Overdrive: L.A. Constructs the Future, 1940-1990 Wim de Wit Editor
Christopher Alexander Editor

From the Publisher. From 1940 to 1990, Los Angeles rapidly evolved into one of the most populous and influential industrial, economic, and creative capitals in the world and the region was transformed into a laboratory for cutting-edge architecture. This book examines these experiments and their impact on modern design, reframes the perceptions of Los Angeles's dynamic built environment, and amplifies the exploration of the city's vibrant architectural legacy.

The drawings, models, and images highlighted in the Overdrive exhibition and catalogue reveal the complex and often underappreciated facets of Los Angeles and illustrate how the metropolis became an internationally recognized destination with a unique design vocabulary, canonical landmarks, and a coveted lifestyle. This investigation builds upon the groundbreaking work of generations of historians, theorists, curators, critics, and activists who have researched and expounded upon the development of Los Angeles. In this volume, thought-provoking essays shed more light on the exhibitionÆs narratives, including Los Angeles’s physical landscape, the rise of modernism, the region’s influential residential architecture, its buildings for commerce and transportation, and architects' pioneering uses of bold forms, advanced materials, and new technologies.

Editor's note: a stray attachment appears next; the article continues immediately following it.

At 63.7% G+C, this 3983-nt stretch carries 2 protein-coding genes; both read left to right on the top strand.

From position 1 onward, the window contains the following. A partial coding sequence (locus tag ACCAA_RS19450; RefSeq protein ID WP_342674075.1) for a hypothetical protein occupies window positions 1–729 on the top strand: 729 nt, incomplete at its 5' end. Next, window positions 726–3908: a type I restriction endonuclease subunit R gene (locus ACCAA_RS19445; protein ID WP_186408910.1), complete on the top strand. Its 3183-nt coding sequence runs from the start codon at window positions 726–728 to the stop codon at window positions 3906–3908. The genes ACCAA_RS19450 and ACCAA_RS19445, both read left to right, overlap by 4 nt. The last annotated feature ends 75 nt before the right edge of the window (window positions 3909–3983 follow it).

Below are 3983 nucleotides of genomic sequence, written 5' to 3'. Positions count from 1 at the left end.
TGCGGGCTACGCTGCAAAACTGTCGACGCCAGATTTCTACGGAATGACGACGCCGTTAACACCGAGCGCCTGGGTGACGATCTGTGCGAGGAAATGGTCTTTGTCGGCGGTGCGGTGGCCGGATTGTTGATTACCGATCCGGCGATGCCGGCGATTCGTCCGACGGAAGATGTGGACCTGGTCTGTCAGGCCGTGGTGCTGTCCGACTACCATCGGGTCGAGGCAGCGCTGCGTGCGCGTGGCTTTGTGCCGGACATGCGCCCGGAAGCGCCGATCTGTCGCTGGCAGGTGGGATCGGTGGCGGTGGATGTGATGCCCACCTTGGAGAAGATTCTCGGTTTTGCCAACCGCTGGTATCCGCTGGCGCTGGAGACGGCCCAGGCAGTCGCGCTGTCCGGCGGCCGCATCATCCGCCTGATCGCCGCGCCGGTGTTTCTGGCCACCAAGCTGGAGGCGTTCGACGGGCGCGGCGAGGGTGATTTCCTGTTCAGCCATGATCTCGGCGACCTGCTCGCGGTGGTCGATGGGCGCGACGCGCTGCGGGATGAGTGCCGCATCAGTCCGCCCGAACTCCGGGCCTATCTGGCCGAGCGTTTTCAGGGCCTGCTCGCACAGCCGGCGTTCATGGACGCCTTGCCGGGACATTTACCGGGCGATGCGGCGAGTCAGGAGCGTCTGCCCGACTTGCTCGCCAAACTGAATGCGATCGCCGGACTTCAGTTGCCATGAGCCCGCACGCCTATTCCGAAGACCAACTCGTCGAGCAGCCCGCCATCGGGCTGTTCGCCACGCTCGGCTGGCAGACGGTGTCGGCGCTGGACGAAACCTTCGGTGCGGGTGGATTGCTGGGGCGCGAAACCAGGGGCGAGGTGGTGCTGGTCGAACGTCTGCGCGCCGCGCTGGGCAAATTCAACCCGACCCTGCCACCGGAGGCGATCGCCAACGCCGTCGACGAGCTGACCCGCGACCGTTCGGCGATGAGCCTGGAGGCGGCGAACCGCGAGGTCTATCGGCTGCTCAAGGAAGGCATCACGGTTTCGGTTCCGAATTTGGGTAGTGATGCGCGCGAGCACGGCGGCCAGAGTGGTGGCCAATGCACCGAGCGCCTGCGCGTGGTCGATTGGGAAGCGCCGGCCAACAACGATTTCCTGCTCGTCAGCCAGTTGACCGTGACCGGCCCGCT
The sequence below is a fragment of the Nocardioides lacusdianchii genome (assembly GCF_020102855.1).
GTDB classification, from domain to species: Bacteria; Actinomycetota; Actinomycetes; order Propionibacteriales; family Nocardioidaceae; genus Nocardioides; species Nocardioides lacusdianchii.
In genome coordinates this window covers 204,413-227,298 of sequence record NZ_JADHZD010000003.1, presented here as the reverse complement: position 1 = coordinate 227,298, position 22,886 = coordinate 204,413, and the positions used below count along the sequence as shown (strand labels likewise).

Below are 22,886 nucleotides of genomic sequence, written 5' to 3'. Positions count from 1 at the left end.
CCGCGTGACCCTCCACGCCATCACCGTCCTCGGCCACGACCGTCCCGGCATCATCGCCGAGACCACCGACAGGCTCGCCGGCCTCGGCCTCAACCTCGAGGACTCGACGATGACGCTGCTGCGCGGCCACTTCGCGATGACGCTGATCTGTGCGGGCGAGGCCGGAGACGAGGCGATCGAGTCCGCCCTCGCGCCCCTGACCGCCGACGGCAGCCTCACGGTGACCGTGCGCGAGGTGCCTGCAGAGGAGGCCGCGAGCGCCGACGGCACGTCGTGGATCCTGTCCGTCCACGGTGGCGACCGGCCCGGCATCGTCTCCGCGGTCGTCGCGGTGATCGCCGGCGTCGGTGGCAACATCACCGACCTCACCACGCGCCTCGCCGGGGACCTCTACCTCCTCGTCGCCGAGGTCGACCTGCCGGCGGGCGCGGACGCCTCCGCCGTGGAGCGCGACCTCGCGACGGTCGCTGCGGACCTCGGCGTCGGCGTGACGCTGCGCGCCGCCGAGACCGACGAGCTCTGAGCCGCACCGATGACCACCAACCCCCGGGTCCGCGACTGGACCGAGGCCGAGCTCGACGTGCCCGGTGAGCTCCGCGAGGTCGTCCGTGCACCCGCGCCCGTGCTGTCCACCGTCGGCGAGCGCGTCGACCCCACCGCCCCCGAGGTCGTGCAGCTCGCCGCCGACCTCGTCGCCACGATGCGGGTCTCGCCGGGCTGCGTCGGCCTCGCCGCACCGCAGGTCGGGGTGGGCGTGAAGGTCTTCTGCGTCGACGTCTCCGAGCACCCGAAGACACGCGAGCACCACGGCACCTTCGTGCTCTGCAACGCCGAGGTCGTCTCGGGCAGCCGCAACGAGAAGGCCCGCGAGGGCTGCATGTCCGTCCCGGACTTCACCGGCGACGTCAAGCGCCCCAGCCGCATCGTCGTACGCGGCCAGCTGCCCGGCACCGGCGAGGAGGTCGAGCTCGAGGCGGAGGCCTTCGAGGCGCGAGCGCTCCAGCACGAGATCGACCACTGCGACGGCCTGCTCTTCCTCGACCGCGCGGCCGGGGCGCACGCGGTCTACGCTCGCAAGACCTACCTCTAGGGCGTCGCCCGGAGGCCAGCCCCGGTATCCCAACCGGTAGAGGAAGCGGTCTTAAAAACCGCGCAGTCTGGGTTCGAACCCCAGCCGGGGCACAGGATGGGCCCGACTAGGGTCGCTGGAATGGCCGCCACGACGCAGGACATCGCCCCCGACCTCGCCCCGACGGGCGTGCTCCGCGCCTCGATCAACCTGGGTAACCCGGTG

Los Angeles's ability to facilitate change, experiment, recalibrate, and forge ahead is one of its greatest strengths. Future generations are destined to harness the region's enviable resources to create new layers of architectural innovations.

Piecing Together Los Angeles: An Esther McCoy Reader Susan Morgan Editor